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Simple complex power: why is e^( i (2*Pi*n*t)/T ) not 1? 
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#1
Dec2312, 04:07 AM

P: 177

the complex form of Fourier series is:
f(t) = Ʃ c*e^[iωnt] where c are the coefficients, the sum is from n= inf to +inf; ω= 2*pi/T, where T is period.... but if you just look at e^[iωnt] = e^[ i (2*pi*n*t)/T] = {e^[ i (2*pi*n)] }^(t/T) where I just took out the t/T.... well, e^[ i (2*pi*n)] = 1, since n is integer....and (1)^(t/T) is still equal to 1....so shouldnt the complex Fourier form just reduce to f(t) = Ʃ c ???? I feel i must be doing something stupid, if someone could just please point out what exactly.... 


#2
Dec2312, 07:24 AM

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P: 39,353

Every complex number, except 0, but including 1, has n distinct nth roots.
When dealing with complex numbers, 1 to a fractional power is not just 1.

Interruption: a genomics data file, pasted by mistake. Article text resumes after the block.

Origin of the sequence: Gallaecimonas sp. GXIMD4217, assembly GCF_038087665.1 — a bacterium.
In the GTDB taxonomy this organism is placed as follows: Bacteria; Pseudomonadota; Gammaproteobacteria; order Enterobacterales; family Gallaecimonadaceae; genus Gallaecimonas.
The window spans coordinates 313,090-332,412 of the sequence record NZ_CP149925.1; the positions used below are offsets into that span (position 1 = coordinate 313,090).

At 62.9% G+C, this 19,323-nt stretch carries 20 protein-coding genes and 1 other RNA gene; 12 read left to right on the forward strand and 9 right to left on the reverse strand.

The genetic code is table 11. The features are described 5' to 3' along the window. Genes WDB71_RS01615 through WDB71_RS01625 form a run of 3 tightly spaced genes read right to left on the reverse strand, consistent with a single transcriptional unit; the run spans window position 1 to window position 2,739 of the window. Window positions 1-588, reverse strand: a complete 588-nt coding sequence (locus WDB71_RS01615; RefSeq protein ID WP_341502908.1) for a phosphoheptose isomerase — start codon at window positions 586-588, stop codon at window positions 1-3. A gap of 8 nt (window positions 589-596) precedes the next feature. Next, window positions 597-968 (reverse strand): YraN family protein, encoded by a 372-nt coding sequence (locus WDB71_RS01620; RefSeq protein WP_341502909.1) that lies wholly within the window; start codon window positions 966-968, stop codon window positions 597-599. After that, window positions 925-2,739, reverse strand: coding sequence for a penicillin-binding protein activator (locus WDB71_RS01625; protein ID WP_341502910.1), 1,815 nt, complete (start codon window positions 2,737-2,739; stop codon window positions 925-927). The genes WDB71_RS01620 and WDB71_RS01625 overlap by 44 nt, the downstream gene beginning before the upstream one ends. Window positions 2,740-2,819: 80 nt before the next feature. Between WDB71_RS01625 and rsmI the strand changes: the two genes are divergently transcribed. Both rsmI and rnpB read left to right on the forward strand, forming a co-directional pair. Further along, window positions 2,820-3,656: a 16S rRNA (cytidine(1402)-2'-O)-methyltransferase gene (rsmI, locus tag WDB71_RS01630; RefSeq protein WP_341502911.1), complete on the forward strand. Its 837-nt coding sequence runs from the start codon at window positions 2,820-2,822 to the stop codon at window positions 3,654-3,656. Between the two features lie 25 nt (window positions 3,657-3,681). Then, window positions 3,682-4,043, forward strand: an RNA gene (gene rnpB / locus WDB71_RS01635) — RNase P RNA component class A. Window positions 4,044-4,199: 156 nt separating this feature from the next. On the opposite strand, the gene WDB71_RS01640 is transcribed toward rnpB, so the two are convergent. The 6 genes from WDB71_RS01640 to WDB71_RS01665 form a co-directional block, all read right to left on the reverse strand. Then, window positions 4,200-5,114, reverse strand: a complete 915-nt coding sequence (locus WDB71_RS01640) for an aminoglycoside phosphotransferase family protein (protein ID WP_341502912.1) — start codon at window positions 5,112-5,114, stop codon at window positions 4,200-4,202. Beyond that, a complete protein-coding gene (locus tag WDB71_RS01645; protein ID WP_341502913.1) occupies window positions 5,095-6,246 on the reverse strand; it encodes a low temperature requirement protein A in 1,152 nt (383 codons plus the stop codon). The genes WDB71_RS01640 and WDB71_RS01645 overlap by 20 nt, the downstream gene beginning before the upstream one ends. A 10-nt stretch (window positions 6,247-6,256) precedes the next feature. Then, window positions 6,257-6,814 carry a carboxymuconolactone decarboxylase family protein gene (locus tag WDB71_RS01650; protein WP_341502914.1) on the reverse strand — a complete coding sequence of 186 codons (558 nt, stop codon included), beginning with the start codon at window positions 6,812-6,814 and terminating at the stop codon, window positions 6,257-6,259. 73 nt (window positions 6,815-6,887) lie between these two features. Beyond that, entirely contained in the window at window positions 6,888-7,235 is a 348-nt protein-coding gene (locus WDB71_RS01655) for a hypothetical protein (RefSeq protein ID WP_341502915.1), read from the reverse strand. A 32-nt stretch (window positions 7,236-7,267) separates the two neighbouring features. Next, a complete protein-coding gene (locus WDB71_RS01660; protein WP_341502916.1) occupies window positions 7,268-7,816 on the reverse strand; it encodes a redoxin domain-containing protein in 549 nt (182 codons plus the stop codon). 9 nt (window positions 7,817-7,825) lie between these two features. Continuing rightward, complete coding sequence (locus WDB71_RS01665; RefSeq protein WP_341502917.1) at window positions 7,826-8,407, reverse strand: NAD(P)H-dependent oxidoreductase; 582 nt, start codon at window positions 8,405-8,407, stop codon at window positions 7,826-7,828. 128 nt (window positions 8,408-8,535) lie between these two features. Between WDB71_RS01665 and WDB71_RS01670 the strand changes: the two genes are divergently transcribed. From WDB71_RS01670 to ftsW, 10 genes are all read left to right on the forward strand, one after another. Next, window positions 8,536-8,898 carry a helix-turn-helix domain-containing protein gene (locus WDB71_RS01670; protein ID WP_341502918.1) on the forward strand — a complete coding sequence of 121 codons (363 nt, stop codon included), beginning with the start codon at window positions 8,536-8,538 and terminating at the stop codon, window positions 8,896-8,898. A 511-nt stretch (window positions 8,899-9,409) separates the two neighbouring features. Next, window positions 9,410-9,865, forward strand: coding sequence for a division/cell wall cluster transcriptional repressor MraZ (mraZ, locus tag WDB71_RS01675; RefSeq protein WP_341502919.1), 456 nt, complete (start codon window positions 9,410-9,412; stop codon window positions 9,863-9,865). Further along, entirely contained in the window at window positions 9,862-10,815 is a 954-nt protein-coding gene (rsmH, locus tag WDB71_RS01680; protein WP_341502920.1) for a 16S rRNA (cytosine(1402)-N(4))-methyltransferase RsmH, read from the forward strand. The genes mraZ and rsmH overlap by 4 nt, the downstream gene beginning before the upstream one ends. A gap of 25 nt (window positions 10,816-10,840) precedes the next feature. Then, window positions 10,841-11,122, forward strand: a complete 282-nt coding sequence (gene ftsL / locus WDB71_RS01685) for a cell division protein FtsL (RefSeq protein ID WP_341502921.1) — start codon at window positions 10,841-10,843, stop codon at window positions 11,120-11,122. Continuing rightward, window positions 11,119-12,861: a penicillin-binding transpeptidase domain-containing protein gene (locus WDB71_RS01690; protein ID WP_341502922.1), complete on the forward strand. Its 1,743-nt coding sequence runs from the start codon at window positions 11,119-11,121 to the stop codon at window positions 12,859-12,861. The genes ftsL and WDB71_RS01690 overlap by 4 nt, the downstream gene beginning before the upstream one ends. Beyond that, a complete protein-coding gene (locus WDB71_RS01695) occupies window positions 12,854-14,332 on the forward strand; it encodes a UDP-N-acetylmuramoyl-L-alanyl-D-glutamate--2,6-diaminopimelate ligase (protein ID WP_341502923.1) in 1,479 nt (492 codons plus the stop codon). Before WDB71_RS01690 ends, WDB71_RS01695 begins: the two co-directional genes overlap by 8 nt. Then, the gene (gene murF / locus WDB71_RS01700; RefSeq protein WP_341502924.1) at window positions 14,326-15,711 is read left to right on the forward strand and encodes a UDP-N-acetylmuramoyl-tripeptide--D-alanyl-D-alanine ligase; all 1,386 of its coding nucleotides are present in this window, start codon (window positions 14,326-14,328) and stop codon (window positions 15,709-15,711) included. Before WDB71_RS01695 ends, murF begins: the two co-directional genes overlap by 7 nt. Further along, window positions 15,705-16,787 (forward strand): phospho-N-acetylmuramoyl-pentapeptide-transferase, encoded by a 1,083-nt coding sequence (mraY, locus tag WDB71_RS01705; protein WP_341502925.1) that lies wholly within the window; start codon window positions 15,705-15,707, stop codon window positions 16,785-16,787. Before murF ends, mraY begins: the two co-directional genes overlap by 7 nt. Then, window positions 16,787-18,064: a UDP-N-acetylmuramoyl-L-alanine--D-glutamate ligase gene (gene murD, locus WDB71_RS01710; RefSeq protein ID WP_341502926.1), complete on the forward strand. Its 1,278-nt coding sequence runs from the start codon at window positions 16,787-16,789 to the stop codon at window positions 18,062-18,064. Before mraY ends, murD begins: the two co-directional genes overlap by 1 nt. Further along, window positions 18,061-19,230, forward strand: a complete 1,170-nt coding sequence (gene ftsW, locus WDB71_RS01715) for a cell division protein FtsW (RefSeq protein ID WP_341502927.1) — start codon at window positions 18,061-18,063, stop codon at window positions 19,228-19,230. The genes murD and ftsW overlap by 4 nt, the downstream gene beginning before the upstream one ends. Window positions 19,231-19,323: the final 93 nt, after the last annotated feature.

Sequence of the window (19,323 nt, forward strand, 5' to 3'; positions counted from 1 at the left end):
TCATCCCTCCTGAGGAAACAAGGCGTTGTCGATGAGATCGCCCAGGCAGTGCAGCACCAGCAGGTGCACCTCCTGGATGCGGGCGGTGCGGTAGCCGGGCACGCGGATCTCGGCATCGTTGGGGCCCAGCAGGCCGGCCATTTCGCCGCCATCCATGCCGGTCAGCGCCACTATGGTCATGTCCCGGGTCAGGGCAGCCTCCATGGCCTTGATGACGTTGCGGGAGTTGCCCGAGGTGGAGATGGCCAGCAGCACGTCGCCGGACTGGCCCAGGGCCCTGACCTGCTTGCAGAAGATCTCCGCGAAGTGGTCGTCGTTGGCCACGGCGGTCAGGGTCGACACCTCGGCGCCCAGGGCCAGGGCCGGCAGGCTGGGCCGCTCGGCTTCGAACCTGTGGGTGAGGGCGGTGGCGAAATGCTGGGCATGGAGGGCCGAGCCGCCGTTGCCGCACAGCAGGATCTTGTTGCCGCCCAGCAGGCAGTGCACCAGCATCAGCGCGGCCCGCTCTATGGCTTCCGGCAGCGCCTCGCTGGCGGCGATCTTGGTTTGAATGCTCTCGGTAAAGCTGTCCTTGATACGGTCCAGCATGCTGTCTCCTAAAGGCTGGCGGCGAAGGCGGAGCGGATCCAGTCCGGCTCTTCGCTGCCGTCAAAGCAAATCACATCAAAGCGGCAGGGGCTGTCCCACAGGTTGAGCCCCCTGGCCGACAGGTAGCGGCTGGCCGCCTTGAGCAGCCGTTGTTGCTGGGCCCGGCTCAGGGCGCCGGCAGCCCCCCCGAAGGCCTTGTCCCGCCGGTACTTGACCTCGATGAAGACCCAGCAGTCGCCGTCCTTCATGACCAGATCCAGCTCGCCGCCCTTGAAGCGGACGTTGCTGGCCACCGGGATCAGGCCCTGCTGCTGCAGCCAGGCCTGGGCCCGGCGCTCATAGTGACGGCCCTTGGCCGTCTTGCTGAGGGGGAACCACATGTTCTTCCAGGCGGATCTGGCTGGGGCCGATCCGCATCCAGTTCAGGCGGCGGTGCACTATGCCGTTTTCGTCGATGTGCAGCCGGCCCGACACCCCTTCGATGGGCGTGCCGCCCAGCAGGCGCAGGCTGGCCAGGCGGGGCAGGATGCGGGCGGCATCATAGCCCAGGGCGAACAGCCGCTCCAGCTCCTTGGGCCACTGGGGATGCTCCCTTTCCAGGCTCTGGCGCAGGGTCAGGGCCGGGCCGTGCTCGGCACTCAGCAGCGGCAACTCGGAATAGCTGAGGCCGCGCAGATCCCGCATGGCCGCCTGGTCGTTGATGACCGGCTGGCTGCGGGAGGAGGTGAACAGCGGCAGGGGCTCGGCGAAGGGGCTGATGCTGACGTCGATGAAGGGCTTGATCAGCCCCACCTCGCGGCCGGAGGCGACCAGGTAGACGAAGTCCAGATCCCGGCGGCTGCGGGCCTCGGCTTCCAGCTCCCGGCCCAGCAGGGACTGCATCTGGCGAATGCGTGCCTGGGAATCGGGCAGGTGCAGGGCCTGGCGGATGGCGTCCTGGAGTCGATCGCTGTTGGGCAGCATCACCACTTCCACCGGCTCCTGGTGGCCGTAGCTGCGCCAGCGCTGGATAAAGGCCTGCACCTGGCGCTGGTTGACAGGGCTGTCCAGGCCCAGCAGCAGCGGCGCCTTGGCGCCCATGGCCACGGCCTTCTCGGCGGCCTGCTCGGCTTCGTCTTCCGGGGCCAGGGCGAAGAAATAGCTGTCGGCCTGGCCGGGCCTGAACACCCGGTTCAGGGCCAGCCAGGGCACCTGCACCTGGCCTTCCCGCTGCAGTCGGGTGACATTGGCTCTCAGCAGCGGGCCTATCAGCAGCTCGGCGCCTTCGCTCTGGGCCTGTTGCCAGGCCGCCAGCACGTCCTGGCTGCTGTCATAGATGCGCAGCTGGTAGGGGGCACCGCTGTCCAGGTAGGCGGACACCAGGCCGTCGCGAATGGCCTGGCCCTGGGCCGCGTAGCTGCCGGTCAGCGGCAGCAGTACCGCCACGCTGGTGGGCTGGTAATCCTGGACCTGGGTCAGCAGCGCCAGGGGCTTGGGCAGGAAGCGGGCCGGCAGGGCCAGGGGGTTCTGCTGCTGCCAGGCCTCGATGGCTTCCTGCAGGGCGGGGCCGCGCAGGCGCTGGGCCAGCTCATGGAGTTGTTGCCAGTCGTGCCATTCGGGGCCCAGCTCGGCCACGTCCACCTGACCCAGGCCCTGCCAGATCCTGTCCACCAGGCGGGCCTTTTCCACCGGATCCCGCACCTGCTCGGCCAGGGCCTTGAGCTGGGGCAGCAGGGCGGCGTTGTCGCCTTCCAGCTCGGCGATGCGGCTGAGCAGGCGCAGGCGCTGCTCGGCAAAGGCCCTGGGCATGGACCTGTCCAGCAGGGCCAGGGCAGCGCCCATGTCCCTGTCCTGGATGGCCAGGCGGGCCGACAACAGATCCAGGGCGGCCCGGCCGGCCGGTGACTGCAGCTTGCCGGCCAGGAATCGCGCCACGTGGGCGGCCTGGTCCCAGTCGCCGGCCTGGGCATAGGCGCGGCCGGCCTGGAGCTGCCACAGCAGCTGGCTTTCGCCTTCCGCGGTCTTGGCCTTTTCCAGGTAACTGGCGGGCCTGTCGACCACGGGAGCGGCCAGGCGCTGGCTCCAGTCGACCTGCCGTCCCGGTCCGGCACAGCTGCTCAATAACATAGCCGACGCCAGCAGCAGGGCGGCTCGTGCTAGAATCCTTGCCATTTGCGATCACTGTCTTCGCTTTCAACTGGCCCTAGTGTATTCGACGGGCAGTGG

#3
Dec2312, 07:38 AM

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In general, e^(a*b) != (e^a)^b with complex numbers a,b  unless you care about the phase of the expression in some other way.



#4
Dec2312, 09:29 AM

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Simple complex power: why is e^( i (2*Pi*n*t)/T ) not 1?
I'm just realizing that ##1^\pi## is the complex unit circle! :) 


#5
Dec2612, 01:54 PM

P: 11

Hello Aziza,
In case you're still skeptical, here's a couple of examples. If you had something like: e^{iπ/3} = (e^{iπ})^{1/3} = (e^{i/3}) = 1/2+sqrt(3)/2. Then the identity applies, but take a look here: (e^{2πi})^{i} = 1^{i} =/= e^{2π} = e^{2∏ii} The identity does not hold, and you can't really guess when and where it does, or doesn't. In your case, you know it doesn't work because you get such an odd result, 0 for all t,and 0^{0} for t=0, when we know for a fact that e^{iωnt} are n rotating vectors in the complex plain! 


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